EC Unveils Revised Guideline on Pharmaceutical Excipients
2 March 2017
The European Commission has opened for public comment a revised guideline concerning the list of excipients. The guideline’s revision includes a list of excipients which should be stated on the label and outlines the information for those which must appear on the package leaflet.
The European Commission has opened for public comment a revised guideline concerning the list of excipients, defined as any constituents of a medicinal product other than the active substance and the packaging material, which must be included on the labeling of medicines, as well as the way in which these excipients must be indicated.
The guideline’s revision, which the EC says reflects developments since 2003, includes a list of excipients which should be stated on the label and outlines the information for those which must appear on the package leaflet.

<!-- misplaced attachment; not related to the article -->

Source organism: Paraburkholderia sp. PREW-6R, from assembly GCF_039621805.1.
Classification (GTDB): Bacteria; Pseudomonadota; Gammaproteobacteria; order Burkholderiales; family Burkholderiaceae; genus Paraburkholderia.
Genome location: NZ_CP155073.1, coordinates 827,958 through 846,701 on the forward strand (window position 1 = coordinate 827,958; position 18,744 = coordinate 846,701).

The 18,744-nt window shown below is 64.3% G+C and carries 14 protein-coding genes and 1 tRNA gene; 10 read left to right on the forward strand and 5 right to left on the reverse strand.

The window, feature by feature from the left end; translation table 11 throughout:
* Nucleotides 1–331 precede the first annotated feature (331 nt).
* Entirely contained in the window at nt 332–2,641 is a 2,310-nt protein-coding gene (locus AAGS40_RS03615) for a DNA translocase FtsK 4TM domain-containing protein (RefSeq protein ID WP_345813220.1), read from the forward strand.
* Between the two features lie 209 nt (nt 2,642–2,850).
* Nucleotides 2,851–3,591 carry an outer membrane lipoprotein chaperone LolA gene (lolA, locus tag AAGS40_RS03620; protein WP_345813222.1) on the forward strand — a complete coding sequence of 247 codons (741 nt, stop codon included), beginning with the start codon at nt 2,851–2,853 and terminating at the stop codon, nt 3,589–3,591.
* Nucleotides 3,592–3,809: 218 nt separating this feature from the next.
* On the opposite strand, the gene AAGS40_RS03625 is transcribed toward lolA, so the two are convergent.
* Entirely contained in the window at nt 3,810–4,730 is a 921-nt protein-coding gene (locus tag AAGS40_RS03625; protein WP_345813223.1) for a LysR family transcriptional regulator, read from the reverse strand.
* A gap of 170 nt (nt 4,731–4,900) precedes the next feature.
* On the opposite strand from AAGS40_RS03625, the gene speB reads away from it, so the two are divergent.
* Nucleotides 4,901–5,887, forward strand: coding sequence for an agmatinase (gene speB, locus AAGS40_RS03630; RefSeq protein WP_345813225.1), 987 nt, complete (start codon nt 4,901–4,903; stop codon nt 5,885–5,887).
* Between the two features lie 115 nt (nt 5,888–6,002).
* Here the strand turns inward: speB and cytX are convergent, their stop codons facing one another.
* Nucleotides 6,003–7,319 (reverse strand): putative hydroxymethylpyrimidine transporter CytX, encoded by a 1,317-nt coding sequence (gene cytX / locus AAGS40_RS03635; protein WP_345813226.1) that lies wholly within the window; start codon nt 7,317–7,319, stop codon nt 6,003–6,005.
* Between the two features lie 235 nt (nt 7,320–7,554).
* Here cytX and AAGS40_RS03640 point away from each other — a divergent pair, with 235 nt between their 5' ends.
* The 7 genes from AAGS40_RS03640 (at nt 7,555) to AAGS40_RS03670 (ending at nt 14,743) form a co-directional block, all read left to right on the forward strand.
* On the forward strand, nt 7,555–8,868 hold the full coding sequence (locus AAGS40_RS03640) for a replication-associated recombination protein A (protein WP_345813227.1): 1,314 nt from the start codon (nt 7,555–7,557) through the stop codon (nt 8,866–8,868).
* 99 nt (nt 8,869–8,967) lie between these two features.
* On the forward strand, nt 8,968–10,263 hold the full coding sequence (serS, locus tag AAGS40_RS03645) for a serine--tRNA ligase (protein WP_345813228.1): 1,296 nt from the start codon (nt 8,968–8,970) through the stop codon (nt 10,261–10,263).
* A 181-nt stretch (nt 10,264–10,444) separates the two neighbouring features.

"All excipients in parenteral, ocular and topical medicinal products must appear on the labelling," the guideline says. "Topical medicinal products can be taken to include those medicinal products applied externally to the skin (including transdermal patches), respiratory products delivered to the lung by inhalation and any medicinal product delivered to the ear-, oro-, nasal-, rectal- or vaginal mucosae, i.e. where the delivery may be local or transdermal. For all other medicinal products, only those excipients known to have a recognised action or effect, included in this guideline, should be declared on the labelling (outer package, or, if no outer package, then on the immediate package)."
Excipients may include:
- coloring matter, preservatives, adjuvants, stabilizers, thickeners, emulsifiers, flavoring and aromatic substances
- constituents intended to be ingested or otherwise administered to the patient, of the outer covering of the medicinal products (hard capsules, soft capsules, rectal capsules, coated tablets, film-coated tablets, etc.)
- transdermal patch constituents
- excipient mixtures, “e.g. those used for example in direct compression or in a film coat or polish for an ingested dose form,”
- pH adjusters
- the constituents of printing inks used to mark the ingested dose form
- diluents present, for example in herbal extracts or vitamin concentrates
- the constituents present in a mixture of chemically related components (e.g. preservatives).
Stakeholders have until 22 May 2017 to comment on the revised guideline.